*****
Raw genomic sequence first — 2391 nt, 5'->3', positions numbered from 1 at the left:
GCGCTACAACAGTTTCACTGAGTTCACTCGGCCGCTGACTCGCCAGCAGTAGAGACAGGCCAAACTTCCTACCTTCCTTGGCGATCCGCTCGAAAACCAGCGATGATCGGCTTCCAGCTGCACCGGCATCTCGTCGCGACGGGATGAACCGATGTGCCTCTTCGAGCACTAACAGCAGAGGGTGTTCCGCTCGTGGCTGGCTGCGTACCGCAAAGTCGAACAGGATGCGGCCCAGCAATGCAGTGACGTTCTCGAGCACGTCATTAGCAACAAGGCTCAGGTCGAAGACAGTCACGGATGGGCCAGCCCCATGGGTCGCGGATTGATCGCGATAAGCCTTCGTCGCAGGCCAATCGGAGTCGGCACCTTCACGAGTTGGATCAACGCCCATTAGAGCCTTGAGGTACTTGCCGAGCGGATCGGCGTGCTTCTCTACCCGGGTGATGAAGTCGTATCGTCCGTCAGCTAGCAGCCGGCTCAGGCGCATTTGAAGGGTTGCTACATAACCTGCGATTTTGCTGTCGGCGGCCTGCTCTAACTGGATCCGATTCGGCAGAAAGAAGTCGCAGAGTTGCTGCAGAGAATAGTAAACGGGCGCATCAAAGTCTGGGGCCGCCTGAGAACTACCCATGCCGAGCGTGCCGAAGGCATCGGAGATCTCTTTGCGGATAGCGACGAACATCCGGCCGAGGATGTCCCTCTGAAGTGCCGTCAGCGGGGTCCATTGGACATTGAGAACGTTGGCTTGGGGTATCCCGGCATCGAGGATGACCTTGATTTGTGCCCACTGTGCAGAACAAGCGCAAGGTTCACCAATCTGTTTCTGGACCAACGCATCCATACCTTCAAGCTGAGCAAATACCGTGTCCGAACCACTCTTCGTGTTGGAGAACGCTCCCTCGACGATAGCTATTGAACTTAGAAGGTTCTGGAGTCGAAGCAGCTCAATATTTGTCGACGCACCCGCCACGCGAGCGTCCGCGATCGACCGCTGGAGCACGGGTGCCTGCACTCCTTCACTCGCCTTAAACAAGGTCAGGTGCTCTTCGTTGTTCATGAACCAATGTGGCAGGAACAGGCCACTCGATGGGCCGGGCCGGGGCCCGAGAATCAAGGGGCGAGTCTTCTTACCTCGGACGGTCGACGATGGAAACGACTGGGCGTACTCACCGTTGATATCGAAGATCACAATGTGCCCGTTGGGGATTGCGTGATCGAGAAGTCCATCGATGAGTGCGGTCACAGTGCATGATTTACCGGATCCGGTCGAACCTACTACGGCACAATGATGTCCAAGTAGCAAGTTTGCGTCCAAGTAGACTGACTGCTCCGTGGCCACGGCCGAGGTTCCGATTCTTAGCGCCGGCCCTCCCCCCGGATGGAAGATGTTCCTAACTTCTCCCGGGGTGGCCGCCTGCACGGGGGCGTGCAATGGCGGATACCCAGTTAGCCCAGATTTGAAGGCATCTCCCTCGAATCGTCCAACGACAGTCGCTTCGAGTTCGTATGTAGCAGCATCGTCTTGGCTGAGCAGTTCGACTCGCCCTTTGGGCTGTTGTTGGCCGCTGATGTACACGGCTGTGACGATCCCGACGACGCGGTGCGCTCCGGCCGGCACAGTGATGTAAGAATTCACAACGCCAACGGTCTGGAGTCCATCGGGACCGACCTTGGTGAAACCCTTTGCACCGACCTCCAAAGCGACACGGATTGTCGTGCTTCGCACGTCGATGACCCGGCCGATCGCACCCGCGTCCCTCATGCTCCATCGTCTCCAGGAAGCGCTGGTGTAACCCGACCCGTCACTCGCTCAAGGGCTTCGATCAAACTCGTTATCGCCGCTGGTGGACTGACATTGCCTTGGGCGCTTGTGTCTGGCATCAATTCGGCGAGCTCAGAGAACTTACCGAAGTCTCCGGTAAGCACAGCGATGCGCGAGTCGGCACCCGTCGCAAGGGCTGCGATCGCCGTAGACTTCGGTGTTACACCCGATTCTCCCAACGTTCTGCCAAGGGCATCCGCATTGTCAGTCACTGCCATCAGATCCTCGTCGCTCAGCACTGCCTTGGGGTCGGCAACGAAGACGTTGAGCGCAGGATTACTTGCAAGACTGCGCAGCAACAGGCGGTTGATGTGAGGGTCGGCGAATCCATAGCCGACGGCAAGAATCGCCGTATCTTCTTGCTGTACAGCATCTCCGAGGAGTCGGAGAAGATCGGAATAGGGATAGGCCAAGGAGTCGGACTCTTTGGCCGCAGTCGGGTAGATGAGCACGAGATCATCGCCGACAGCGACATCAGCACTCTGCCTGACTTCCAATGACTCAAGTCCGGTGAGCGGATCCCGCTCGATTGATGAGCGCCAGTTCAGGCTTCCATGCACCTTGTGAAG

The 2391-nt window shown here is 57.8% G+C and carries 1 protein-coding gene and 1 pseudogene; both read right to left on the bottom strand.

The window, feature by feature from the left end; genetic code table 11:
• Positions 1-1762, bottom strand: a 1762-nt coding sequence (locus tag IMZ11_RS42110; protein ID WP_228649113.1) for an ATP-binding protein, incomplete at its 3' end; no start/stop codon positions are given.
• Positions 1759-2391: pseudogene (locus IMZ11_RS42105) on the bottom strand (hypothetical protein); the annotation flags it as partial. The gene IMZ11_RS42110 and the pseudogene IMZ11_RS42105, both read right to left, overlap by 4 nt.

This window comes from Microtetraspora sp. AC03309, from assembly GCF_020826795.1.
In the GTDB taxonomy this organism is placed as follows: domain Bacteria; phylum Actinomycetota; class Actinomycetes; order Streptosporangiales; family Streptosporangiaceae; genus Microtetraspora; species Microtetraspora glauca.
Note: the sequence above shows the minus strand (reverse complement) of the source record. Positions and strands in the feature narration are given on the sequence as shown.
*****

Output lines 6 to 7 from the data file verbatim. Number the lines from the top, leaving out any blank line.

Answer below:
• Positions 1759-2391: pseudogene (locus IMZ11_RS42105) on the bottom strand (hypothetical protein); the annotation flags it as partial. The gene IMZ11_RS42110 and the pseudogene IMZ11_RS42105, both read right to left, overlap by 4 nt.

This window comes from Microtetraspora sp. AC03309, from assembly GCF_020826795.1.